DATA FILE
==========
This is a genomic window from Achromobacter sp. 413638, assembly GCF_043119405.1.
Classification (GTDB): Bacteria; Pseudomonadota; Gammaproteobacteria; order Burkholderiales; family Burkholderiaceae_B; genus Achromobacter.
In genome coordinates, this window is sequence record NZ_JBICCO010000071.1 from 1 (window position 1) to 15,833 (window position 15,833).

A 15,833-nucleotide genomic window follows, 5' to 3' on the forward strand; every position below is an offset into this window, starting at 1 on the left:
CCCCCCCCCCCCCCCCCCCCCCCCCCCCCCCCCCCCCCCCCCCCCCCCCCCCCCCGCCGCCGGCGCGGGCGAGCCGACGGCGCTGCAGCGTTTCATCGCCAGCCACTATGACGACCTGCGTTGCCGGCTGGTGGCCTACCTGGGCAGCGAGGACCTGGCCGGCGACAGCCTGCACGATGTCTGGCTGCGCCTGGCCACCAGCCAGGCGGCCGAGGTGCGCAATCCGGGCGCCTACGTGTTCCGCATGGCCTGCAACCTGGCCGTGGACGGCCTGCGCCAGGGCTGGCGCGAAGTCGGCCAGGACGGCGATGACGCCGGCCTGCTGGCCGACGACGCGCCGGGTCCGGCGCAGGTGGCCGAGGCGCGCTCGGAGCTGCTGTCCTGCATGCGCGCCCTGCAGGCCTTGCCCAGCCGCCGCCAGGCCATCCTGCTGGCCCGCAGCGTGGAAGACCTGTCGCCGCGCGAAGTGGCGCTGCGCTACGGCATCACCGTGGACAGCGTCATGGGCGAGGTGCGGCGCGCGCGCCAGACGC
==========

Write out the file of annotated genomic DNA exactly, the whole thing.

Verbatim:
This is a genomic window from Achromobacter sp. 413638, assembly GCF_043119405.1.
Classification (GTDB): Bacteria; Pseudomonadota; Gammaproteobacteria; order Burkholderiales; family Burkholderiaceae_B; genus Achromobacter.
In genome coordinates, this window is sequence record NZ_JBICCO010000071.1 from 1 (window position 1) to 15,833 (window position 15,833).

A 15,833-nucleotide genomic window follows, 5' to 3' on the forward strand; every position below is an offset into this window, starting at 1 on the left:
CCCCCCCCCCCCCCCCCCCCCCCCCCCCCCCCCCCCCCCCCCCCCCCCCCCCCCCGCCGCCGGCGCGGGCGAGCCGACGGCGCTGCAGCGTTTCATCGCCAGCCACTATGACGACCTGCGTTGCCGGCTGGTGGCCTACCTGGGCAGCGAGGACCTGGCCGGCGACAGCCTGCACGATGTCTGGCTGCGCCTGGCCACCAGCCAGGCGGCCGAGGTGCGCAATCCGGGCGCCTACGTGTTCCGCATGGCCTGCAACCTGGCCGTGGACGGCCTGCGCCAGGGCTGGCGCGAAGTCGGCCAGGACGGCGATGACGCCGGCCTGCTGGCCGACGACGCGCCGGGTCCGGCGCAGGTGGCCGAGGCGCGCTCGGAGCTGCTGTCCTGCATGCGCGCCCTGCAGGCCTTGCCCAGCCGCCGCCAGGCCATCCTGCTGGCCCGCAGCGTGGAAGACCTGTCGCCGCGCGAAGTGGCGCTGCGCTACGGCATCACCGTGGACAGCGTCATGGGCGAGGTGCGGCGCGCGCGCCAGACGC